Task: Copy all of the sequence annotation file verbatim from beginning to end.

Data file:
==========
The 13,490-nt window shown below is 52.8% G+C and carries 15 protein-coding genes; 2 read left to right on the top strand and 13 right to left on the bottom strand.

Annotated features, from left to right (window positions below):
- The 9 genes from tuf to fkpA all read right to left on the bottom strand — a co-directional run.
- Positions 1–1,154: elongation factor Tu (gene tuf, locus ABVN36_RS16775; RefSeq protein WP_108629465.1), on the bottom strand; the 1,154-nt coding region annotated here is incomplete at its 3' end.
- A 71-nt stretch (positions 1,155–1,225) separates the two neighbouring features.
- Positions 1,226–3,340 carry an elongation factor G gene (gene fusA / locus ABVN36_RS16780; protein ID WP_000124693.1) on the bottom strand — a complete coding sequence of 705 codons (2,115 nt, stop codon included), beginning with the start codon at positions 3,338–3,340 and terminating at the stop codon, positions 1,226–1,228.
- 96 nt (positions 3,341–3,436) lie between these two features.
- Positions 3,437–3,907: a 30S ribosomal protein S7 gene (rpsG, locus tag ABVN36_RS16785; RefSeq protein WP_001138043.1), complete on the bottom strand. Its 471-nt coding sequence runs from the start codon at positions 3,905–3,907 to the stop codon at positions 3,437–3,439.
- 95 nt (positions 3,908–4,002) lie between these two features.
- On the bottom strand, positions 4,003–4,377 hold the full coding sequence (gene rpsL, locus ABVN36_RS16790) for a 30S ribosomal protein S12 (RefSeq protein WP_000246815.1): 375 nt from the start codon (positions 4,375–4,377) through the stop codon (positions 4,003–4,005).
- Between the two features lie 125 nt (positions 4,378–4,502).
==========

The 13,490-nt window shown below is 52.8% G+C and carries 15 protein-coding genes; 2 read left to right on the top strand and 13 right to left on the bottom strand.

Annotated features, from left to right (window positions below):
- The 9 genes from tuf to fkpA all read right to left on the bottom strand — a co-directional run.
- Positions 1–1,154: elongation factor Tu (gene tuf, locus ABVN36_RS16775; RefSeq protein WP_108629465.1), on the bottom strand; the 1,154-nt coding region annotated here is incomplete at its 3' end.
- A 71-nt stretch (positions 1,155–1,225) separates the two neighbouring features.
- Positions 1,226–3,340 carry an elongation factor G gene (gene fusA / locus ABVN36_RS16780; protein ID WP_000124693.1) on the bottom strand — a complete coding sequence of 705 codons (2,115 nt, stop codon included), beginning with the start codon at positions 3,338–3,340 and terminating at the stop codon, positions 1,226–1,228.
- 96 nt (positions 3,341–3,436) lie between these two features.
- Positions 3,437–3,907: a 30S ribosomal protein S7 gene (rpsG, locus tag ABVN36_RS16785; RefSeq protein WP_001138043.1), complete on the bottom strand. Its 471-nt coding sequence runs from the start codon at positions 3,905–3,907 to the stop codon at positions 3,437–3,439.
- 95 nt (positions 3,908–4,002) lie between these two features.
- On the bottom strand, positions 4,003–4,377 hold the full coding sequence (gene rpsL, locus ABVN36_RS16790) for a 30S ribosomal protein S12 (RefSeq protein WP_000246815.1): 375 nt from the start codon (positions 4,375–4,377) through the stop codon (positions 4,003–4,005).
- Between the two features lie 125 nt (positions 4,378–4,502).